Back to Dave’s solo, what I found most intriguing was his focus and attention, his concentration on what he was performing. Performers committed to what they are doing are so much more interesting to observe . . . because it becomes real for them. At that degree of concentration, it is no longer an act; it has become real, and I the observer am then present for their experience, not for their imitation of experience.

There was also the beauty of the references. The piano solo in homage to Cage had an overt humor to it, but beneath the humor for something far more profound. It had to do again with attention, with attending to the mundane as meaningful, as relevant, as worthy of being called art. Yes, there was humor in Dave “playing” the squeaks of an old piano’s keyboard cover, but there was also something beautiful about finding the simple and mundane meaningful, giving time and attention to them, perhaps even appreciating them as an art experience.

John Giffin presented a new work entitled “Manimal House,” set to Camille Saint-Saens Le Carnivale des Animaux. It was an over-the-top piece of humor and dance theater. It had so many sections and characters and gimmicks and punchlines, it feels impossible to describe it at any length. I will take the opportunity to rave about Maree ReMalia. I have no objectivity when it comes to Maree; she is one of my dearest friends. But I truly felt like she stole the show when it comes to this piece. She played a tortoise-esque old lady, and I dare say that she was the nucleus of the piece. In what might otherwise been a configured chaos of characterization, a veritable zoo of characters and action and humor, Maree provided a subtle center to the piece, a simple gravity around which everything else could spin (at points almost out of control). Having her in the piece, the way in which she embodied the movement persona of her character, gave everything else more significance.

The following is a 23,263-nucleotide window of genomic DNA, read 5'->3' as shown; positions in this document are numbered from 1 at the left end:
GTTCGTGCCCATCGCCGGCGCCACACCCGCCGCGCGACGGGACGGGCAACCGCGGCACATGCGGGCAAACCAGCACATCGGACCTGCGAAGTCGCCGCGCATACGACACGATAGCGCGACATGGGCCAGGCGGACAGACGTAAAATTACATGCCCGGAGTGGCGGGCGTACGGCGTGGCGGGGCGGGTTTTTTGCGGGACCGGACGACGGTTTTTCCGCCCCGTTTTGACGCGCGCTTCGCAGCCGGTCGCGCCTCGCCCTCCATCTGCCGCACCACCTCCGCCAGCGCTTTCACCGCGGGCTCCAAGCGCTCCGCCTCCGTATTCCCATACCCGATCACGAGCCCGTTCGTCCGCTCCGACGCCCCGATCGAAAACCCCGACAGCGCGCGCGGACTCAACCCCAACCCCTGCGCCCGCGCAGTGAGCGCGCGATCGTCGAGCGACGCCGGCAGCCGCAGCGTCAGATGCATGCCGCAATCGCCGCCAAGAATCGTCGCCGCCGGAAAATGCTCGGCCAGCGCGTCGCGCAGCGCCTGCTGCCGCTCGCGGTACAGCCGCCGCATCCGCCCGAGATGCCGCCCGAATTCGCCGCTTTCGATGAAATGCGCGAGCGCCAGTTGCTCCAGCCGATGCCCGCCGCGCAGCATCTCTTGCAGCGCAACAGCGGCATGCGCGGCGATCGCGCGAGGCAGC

Meghan Durham presented an excerpt of a larger work entitled Lunar Project. It was a charming solo with a cameo appearance by Shawn Hove. It is always so rewarding to watch Meghan move. She has a fluidity and specificity that she navigates and even interrupts expertly. Last night she did so in the presence of a enchanting sound and set: her set piece involved a collection of hanging lights, like flashlights suspended from the fly at various levels in space. The set itself had the feel of an art installation. I would have loved to see her dance just in the company of the lighted set piece, with no additional light. It was so elegant, as was her movement. I felt myself longing for there to be a more simple relationship between these sites of beauty.